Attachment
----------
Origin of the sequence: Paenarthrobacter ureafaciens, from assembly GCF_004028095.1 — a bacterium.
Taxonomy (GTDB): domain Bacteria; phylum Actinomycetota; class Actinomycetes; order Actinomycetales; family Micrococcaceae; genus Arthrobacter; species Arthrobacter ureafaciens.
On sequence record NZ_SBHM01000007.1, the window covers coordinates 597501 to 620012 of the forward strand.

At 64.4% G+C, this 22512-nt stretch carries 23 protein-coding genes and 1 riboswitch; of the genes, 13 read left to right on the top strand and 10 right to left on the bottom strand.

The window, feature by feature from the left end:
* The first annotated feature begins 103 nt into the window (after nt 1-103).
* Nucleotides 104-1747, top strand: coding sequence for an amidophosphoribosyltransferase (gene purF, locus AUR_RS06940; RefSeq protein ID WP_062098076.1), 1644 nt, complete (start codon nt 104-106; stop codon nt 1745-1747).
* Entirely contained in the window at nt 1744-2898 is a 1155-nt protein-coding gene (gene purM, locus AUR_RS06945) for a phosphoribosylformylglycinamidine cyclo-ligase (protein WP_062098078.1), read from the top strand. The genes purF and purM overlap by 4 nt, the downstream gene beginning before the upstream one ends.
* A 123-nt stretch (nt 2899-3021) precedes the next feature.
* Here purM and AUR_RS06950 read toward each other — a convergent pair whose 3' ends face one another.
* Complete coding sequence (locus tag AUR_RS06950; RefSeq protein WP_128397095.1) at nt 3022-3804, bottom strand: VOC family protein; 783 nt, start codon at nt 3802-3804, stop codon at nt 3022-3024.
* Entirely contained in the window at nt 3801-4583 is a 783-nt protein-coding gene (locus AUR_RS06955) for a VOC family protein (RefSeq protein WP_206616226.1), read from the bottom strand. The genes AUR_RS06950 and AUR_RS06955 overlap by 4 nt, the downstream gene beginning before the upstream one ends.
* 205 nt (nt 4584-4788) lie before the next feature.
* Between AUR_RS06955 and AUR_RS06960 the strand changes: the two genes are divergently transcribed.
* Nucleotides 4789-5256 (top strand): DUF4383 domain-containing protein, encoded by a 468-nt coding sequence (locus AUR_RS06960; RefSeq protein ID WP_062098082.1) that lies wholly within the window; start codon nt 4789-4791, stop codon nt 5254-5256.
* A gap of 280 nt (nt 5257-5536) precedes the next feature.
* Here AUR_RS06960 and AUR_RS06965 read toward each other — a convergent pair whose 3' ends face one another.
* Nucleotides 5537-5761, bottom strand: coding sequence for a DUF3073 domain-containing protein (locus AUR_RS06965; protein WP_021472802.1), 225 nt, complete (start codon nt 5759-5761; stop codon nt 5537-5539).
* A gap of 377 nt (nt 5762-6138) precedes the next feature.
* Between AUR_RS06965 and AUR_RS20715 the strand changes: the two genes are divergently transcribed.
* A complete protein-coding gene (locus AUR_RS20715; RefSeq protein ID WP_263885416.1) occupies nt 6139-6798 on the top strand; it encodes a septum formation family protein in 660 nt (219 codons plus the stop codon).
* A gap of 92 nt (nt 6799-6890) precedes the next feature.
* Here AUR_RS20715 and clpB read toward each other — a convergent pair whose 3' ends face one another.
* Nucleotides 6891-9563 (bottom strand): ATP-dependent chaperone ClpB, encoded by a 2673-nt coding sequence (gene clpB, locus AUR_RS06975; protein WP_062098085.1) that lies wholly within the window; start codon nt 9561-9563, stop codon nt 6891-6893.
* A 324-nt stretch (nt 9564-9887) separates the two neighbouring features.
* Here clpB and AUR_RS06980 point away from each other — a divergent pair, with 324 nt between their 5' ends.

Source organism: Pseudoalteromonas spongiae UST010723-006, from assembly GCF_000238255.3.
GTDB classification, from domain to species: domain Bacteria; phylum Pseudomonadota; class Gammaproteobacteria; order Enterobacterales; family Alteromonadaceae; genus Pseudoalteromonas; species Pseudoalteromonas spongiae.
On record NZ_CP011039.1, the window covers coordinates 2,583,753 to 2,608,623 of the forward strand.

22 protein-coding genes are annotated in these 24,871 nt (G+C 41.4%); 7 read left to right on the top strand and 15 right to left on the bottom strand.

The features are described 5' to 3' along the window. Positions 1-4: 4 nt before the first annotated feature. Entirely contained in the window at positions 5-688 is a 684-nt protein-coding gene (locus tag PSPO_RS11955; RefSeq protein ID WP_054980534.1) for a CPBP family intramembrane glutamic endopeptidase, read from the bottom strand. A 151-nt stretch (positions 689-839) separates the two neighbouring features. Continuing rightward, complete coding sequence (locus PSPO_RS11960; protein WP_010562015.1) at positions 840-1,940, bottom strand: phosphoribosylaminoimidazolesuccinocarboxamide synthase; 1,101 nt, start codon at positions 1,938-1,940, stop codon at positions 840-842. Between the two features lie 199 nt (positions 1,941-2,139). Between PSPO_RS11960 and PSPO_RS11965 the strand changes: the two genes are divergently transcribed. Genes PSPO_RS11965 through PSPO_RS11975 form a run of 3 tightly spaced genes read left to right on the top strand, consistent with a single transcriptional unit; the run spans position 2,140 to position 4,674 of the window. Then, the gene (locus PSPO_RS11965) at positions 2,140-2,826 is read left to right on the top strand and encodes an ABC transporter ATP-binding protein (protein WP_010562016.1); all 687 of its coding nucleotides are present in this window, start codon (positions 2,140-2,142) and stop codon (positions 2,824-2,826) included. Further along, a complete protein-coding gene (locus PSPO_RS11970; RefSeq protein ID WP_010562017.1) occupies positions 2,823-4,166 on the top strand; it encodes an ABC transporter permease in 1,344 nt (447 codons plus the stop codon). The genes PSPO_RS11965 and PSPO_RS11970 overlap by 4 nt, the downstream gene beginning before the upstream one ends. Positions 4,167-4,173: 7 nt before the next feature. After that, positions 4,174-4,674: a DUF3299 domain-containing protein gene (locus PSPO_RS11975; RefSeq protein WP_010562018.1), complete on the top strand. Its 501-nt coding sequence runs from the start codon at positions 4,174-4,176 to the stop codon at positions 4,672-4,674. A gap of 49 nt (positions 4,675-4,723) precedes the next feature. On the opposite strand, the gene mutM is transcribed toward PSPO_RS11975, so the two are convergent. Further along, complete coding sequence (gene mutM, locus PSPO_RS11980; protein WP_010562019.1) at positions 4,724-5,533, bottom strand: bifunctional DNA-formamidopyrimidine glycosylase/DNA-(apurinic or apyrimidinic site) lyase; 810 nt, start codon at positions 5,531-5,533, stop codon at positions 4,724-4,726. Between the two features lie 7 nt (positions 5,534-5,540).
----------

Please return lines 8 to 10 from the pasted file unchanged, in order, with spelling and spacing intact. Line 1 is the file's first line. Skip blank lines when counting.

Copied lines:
* Entirely contained in the window at nt 1744-2898 is a 1155-nt protein-coding gene (gene purM, locus AUR_RS06945) for a phosphoribosylformylglycinamidine cyclo-ligase (protein WP_062098078.1), read from the top strand. The genes purF and purM overlap by 4 nt, the downstream gene beginning before the upstream one ends.
* A 123-nt stretch (nt 2899-3021) precedes the next feature.
* Here purM and AUR_RS06950 read toward each other — a convergent pair whose 3' ends face one another.